Why Indian Army REGIMENTS are Based On Cast?

Why Indian Army REGIMENTS are Based On Cast?

I think this question is about why there are structures such as the “Sikh Regiment” and the “Sikh light infantry brigade” religiously and the “Rajput Regiment” and the “Jat Regiment” by category.

The answer is simple Rajputs and Jats were paid to kill, which they did from the time of Maurya to Delhi Sultanat to Mughal. They loved to be soldiers as most of them lived in the desert and on dry land with limited resources, they had nothing to deliver as every day in the desert their lives were hard. The war was not difficult for them if they got the right benefit. Raja Maan singh of Rajputs was a paid man who plundered the newly occupied Indian lands and then transferred the land to the mughals to collect taxes.

History of caste-based regiments in the Indian Army: Here's all you need to  know

According to an agreement between the Rajputs and the Mughals, the Rajput army was the first to attack any area where the Mughals sent them to exterminate the rebels. Similarly, the Jats are also used by the emperors as paid mercenaries for their military adventures.That is why the Rajputs and jats are combatant and have their own Rules.

The recruitment of Sikhs from the Indian army began in the late 1840s from the eastern side of the Sutlej River from the Sikh provinces. After the destruction of the Punjab, Sikh military recruits also began on the western side of the Punjab. First, the Sikhs were chosen as they were a minority in India and could suppress both the Muslim and Hindu sects without any religious problem or remorse. Second, the land of the Punjab was very fertile and had good food supplies, leading to the wide and tall men of the Punjab. Because of their body structure they were worthy soldiers. Thirdly, the Sikh empire was trained by European warlords with many military tactics, it was easier to use well-trained soldiers from the Sikh empire than to recruit new troops. Finally, Punjab was the Gateway of India and a battlefield for thousands of years, every invader began to attack the punjab to invade India, this made Punjabi as tough and brave as we had to fight all the invaders. That is why the Sikhs and Punjabi had a military status during the British era and had their own distinct divisions. History of the divisions based on the ranks of the Indian Army: Recruitment to the Indian Army was based on the division and the region and dates back to the British colonial period.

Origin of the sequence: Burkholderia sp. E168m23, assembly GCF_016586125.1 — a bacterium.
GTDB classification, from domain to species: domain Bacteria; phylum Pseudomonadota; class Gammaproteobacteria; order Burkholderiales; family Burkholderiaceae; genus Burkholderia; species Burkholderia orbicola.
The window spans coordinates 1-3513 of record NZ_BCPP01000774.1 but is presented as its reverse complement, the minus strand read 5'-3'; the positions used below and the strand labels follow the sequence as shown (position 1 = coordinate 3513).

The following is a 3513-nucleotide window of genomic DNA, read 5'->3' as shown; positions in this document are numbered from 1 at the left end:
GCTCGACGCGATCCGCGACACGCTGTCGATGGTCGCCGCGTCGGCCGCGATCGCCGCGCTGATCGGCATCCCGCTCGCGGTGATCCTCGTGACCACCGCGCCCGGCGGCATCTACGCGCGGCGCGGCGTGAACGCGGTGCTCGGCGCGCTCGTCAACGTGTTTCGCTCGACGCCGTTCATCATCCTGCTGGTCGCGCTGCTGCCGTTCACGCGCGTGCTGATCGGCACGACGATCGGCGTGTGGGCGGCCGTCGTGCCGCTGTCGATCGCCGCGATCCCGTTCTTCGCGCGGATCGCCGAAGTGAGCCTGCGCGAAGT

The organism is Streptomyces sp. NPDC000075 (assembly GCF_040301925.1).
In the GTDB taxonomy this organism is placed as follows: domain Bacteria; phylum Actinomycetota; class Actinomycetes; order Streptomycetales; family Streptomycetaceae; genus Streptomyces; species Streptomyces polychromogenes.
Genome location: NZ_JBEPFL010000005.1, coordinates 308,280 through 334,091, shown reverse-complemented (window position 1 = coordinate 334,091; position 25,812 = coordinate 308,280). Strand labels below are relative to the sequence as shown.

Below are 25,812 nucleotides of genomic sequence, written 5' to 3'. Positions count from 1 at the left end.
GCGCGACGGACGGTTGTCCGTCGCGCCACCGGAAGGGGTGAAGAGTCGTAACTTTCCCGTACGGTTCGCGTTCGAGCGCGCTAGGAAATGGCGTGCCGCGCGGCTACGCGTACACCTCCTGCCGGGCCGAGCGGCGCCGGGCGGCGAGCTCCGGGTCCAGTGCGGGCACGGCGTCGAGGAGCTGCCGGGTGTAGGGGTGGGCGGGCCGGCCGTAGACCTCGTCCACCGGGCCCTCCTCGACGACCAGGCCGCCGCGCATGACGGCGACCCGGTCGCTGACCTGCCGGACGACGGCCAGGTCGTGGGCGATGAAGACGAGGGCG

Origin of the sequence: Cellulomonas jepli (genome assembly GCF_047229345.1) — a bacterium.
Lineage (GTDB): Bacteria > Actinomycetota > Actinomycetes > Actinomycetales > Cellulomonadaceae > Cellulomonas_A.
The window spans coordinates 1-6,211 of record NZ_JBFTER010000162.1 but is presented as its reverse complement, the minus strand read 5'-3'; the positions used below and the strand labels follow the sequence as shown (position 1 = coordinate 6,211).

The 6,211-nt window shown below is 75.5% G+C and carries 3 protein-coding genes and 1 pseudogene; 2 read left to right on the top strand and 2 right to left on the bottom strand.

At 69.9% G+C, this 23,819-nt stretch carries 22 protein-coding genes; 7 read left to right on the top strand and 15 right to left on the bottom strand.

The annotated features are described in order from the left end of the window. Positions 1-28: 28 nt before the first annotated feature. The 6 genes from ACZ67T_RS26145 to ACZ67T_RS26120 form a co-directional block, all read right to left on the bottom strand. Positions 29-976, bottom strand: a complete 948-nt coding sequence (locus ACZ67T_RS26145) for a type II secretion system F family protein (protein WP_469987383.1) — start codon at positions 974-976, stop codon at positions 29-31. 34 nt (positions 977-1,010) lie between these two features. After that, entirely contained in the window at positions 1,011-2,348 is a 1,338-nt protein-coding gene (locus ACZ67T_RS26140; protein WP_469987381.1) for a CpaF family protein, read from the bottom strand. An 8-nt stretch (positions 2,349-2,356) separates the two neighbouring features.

Caste-based army in the Indian Army

In the 2019 Lok Sabha Elections, the Samajwadi Party in its election manifesto promised to build a caste-based Ahir Infantry Regiment, if it came to power. Also, the Bim Chief of Army Staff, Chandrashekhar Azad, demanded the return of the Chamar army formed during World War II.

A sectarian-based army was not only a political agenda but the National Organized Cates Commission also supported the move. The commission wrote to the then Defense Minister, Manohar Parrikar, to repatriate the Chamar army.

The casteist and racist origins of the Indian Army's recruitment policies

History of the Caste-based regiment